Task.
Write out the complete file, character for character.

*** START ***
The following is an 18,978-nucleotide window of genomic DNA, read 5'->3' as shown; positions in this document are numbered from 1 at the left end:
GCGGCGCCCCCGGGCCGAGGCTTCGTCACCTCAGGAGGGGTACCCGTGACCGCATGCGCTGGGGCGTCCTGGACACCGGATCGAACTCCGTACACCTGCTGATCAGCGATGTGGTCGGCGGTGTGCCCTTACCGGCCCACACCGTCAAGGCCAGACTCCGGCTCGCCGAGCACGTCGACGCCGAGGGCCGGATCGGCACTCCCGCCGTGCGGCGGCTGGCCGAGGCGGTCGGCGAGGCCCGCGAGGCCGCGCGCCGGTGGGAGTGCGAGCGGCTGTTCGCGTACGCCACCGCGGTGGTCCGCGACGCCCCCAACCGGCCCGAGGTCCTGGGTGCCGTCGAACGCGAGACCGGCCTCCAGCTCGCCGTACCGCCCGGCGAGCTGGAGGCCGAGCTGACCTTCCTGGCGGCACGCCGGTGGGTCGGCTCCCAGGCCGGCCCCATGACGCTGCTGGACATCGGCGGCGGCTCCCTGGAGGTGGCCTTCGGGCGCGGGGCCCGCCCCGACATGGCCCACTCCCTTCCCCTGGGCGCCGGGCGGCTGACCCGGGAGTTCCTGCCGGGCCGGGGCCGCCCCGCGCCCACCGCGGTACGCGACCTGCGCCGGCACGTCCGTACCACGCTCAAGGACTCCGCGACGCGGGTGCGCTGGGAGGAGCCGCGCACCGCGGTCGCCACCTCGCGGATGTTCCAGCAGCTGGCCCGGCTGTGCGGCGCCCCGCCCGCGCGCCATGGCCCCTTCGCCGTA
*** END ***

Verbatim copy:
The following is an 18,978-nucleotide window of genomic DNA, read 5'->3' as shown; positions in this document are numbered from 1 at the left end:
GCGGCGCCCCCGGGCCGAGGCTTCGTCACCTCAGGAGGGGTACCCGTGACCGCATGCGCTGGGGCGTCCTGGACACCGGATCGAACTCCGTACACCTGCTGATCAGCGATGTGGTCGGCGGTGTGCCCTTACCGGCCCACACCGTCAAGGCCAGACTCCGGCTCGCCGAGCACGTCGACGCCGAGGGCCGGATCGGCACTCCCGCCGTGCGGCGGCTGGCCGAGGCGGTCGGCGAGGCCCGCGAGGCCGCGCGCCGGTGGGAGTGCGAGCGGCTGTTCGCGTACGCCACCGCGGTGGTCCGCGACGCCCCCAACCGGCCCGAGGTCCTGGGTGCCGTCGAACGCGAGACCGGCCTCCAGCTCGCCGTACCGCCCGGCGAGCTGGAGGCCGAGCTGACCTTCCTGGCGGCACGCCGGTGGGTCGGCTCCCAGGCCGGCCCCATGACGCTGCTGGACATCGGCGGCGGCTCCCTGGAGGTGGCCTTCGGGCGCGGGGCCCGCCCCGACATGGCCCACTCCCTTCCCCTGGGCGCCGGGCGGCTGACCCGGGAGTTCCTGCCGGGCCGGGGCCGCCCCGCGCCCACCGCGGTACGCGACCTGCGCCGGCACGTCCGTACCACGCTCAAGGACTCCGCGACGCGGGTGCGCTGGGAGGAGCCGCGCACCGCGGTCGCCACCTCGCGGATGTTCCAGCAGCTGGCCCGGCTGTGCGGCGCCCCGCCCGCGCGCCATGGCCCCTTCGCCGTA